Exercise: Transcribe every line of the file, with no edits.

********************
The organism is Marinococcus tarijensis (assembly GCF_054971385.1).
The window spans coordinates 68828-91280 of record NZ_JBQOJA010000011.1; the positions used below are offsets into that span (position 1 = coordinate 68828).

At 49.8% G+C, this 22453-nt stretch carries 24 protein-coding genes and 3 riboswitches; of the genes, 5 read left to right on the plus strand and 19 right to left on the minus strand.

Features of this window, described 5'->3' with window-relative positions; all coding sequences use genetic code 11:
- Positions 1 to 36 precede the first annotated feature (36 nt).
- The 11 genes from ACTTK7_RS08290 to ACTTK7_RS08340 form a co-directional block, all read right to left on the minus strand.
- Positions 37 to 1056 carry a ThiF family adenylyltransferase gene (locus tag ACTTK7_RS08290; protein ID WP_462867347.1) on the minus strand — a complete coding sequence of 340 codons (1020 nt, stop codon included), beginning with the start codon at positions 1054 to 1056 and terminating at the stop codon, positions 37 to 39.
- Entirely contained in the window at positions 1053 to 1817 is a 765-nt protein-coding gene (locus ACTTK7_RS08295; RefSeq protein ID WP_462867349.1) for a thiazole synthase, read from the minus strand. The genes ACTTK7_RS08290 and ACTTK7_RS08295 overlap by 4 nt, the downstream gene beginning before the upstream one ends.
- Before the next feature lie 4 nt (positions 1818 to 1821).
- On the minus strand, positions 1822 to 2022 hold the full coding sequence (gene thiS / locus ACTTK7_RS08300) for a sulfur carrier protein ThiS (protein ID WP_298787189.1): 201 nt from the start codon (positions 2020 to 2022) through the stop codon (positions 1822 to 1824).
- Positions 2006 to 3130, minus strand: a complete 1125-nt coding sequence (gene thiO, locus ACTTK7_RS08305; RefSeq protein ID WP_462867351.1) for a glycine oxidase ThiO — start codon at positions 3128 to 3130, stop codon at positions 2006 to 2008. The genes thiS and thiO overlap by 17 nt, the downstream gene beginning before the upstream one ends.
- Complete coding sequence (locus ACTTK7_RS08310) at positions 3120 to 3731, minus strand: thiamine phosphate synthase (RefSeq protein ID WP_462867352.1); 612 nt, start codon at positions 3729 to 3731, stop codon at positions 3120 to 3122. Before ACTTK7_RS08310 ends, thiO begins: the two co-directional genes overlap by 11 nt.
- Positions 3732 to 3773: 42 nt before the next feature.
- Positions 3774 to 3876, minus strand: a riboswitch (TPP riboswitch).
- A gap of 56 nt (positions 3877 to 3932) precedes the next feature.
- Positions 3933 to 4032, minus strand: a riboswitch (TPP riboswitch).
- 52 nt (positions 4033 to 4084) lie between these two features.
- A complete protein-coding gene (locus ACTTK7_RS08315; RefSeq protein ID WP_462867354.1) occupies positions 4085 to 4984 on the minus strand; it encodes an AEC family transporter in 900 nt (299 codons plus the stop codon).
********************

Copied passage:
The organism is Marinococcus tarijensis (assembly GCF_054971385.1).
The window spans coordinates 68828-91280 of record NZ_JBQOJA010000011.1; the positions used below are offsets into that span (position 1 = coordinate 68828).

At 49.8% G+C, this 22453-nt stretch carries 24 protein-coding genes and 3 riboswitches; of the genes, 5 read left to right on the plus strand and 19 right to left on the minus strand.

Features of this window, described 5'->3' with window-relative positions; all coding sequences use genetic code 11:
- Positions 1 to 36 precede the first annotated feature (36 nt).
- The 11 genes from ACTTK7_RS08290 to ACTTK7_RS08340 form a co-directional block, all read right to left on the minus strand.
- Positions 37 to 1056 carry a ThiF family adenylyltransferase gene (locus tag ACTTK7_RS08290; protein ID WP_462867347.1) on the minus strand — a complete coding sequence of 340 codons (1020 nt, stop codon included), beginning with the start codon at positions 1054 to 1056 and terminating at the stop codon, positions 37 to 39.
- Entirely contained in the window at positions 1053 to 1817 is a 765-nt protein-coding gene (locus ACTTK7_RS08295; RefSeq protein ID WP_462867349.1) for a thiazole synthase, read from the minus strand. The genes ACTTK7_RS08290 and ACTTK7_RS08295 overlap by 4 nt, the downstream gene beginning before the upstream one ends.
- Before the next feature lie 4 nt (positions 1818 to 1821).
- On the minus strand, positions 1822 to 2022 hold the full coding sequence (gene thiS / locus ACTTK7_RS08300) for a sulfur carrier protein ThiS (protein ID WP_298787189.1): 201 nt from the start codon (positions 2020 to 2022) through the stop codon (positions 1822 to 1824).
- Positions 2006 to 3130, minus strand: a complete 1125-nt coding sequence (gene thiO, locus ACTTK7_RS08305; RefSeq protein ID WP_462867351.1) for a glycine oxidase ThiO — start codon at positions 3128 to 3130, stop codon at positions 2006 to 2008. The genes thiS and thiO overlap by 17 nt, the downstream gene beginning before the upstream one ends.
- Complete coding sequence (locus ACTTK7_RS08310) at positions 3120 to 3731, minus strand: thiamine phosphate synthase (RefSeq protein ID WP_462867352.1); 612 nt, start codon at positions 3729 to 3731, stop codon at positions 3120 to 3122. Before ACTTK7_RS08310 ends, thiO begins: the two co-directional genes overlap by 11 nt.
- Positions 3732 to 3773: 42 nt before the next feature.
- Positions 3774 to 3876, minus strand: a riboswitch (TPP riboswitch).
- A gap of 56 nt (positions 3877 to 3932) precedes the next feature.
- Positions 3933 to 4032, minus strand: a riboswitch (TPP riboswitch).
- 52 nt (positions 4033 to 4084) lie between these two features.
- A complete protein-coding gene (locus ACTTK7_RS08315; RefSeq protein ID WP_462867354.1) occupies positions 4085 to 4984 on the minus strand; it encodes an AEC family transporter in 900 nt (299 codons plus the stop codon).